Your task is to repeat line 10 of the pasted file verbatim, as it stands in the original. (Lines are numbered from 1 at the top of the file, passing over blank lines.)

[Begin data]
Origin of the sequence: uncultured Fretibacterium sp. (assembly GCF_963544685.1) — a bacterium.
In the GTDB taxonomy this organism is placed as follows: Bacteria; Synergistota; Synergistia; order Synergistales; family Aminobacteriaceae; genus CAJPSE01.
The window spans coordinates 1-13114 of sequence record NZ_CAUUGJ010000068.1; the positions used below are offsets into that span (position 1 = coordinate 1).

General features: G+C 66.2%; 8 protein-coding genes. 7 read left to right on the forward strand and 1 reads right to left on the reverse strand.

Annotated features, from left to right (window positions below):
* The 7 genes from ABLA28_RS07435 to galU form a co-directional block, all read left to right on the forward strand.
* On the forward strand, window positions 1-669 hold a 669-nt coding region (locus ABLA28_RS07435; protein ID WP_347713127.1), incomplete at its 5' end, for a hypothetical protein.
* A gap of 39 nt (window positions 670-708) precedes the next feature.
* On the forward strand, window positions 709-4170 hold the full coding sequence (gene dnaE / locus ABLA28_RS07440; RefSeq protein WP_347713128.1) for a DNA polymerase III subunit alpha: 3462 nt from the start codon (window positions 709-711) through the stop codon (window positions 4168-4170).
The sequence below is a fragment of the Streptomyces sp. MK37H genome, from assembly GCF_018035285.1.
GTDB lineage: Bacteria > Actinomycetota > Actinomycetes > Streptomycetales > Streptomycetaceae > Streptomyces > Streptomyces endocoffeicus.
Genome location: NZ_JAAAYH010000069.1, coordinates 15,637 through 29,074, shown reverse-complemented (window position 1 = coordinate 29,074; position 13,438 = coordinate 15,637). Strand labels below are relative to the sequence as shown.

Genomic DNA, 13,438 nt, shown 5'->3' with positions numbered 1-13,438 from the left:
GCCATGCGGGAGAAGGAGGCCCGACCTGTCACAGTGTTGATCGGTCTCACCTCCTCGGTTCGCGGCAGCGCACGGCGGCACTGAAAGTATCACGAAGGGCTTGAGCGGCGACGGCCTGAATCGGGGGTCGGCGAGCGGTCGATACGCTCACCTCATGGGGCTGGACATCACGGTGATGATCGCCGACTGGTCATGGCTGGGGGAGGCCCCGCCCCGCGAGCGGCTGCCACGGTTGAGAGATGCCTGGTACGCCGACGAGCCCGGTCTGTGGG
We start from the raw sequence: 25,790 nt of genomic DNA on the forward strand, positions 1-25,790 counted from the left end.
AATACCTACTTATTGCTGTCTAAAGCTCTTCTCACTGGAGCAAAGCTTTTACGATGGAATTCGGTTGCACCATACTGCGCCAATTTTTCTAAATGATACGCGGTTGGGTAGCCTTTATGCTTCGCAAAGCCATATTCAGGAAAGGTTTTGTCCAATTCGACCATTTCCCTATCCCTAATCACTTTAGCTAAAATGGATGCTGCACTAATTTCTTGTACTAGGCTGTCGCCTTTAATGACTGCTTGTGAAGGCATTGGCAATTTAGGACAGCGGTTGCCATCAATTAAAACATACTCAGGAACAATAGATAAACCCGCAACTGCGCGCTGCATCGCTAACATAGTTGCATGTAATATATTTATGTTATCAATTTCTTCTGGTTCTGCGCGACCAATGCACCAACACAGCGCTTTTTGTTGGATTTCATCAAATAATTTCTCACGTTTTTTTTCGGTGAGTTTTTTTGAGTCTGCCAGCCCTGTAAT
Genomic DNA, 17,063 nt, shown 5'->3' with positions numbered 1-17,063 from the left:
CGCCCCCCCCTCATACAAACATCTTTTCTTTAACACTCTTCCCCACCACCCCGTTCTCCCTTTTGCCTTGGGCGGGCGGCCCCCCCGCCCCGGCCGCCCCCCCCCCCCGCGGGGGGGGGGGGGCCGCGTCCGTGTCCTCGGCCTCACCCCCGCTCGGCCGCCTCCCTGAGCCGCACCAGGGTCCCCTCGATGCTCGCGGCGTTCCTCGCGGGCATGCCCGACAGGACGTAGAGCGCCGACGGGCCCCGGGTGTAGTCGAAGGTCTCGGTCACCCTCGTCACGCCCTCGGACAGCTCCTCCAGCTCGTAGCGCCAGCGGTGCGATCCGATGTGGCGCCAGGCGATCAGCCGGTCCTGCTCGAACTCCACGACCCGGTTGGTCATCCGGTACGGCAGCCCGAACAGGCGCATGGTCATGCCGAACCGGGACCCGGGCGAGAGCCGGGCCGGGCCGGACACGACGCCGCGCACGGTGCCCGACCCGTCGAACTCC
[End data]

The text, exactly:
The sequence below is a fragment of the Streptomyces sp. MK37H genome, from assembly GCF_018035285.1.